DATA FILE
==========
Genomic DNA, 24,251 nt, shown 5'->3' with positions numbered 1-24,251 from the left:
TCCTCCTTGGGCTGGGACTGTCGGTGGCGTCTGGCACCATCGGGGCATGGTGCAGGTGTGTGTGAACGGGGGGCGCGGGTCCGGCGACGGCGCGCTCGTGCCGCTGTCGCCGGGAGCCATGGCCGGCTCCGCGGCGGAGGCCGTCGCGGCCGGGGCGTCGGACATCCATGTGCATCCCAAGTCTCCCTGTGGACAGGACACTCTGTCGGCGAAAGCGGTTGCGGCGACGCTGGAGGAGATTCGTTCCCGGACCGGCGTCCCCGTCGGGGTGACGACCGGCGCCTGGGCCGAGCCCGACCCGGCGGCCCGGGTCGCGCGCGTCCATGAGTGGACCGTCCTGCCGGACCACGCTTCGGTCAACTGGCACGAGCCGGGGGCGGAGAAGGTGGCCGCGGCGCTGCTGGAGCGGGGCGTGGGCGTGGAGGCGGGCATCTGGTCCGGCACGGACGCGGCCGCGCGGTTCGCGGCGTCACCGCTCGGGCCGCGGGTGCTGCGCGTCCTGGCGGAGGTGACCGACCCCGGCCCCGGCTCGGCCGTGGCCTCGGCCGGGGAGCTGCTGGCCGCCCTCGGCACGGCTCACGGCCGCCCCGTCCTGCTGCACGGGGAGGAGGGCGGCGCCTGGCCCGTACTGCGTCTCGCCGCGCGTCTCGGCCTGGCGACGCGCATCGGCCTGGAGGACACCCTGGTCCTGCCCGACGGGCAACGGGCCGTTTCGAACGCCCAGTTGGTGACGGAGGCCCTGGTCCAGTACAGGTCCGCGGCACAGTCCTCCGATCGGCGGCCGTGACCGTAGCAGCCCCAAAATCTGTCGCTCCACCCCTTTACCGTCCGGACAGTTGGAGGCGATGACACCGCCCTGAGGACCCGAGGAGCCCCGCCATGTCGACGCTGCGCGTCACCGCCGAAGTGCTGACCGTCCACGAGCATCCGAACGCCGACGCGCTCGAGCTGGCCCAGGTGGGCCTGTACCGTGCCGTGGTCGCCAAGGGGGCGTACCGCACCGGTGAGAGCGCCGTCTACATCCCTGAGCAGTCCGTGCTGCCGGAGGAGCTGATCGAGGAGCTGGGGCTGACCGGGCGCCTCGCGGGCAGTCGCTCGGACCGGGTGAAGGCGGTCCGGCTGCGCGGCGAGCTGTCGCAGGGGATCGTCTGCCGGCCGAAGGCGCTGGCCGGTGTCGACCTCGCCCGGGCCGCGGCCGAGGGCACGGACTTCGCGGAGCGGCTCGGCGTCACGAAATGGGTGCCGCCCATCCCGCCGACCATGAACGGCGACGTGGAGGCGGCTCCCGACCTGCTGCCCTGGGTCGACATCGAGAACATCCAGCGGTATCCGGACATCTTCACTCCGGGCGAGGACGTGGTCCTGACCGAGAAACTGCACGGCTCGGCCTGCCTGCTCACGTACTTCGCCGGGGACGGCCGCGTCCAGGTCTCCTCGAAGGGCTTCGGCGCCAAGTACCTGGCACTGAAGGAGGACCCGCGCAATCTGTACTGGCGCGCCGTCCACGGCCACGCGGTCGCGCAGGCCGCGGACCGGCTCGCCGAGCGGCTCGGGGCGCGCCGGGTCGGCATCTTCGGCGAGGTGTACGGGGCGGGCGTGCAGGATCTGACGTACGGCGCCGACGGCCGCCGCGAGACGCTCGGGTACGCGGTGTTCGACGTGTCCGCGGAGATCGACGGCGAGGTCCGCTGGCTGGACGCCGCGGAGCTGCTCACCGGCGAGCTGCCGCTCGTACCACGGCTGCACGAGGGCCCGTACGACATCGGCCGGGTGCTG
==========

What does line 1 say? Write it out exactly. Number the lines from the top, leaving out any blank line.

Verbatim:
Genomic DNA, 24,251 nt, shown 5'->3' with positions numbered 1-24,251 from the left: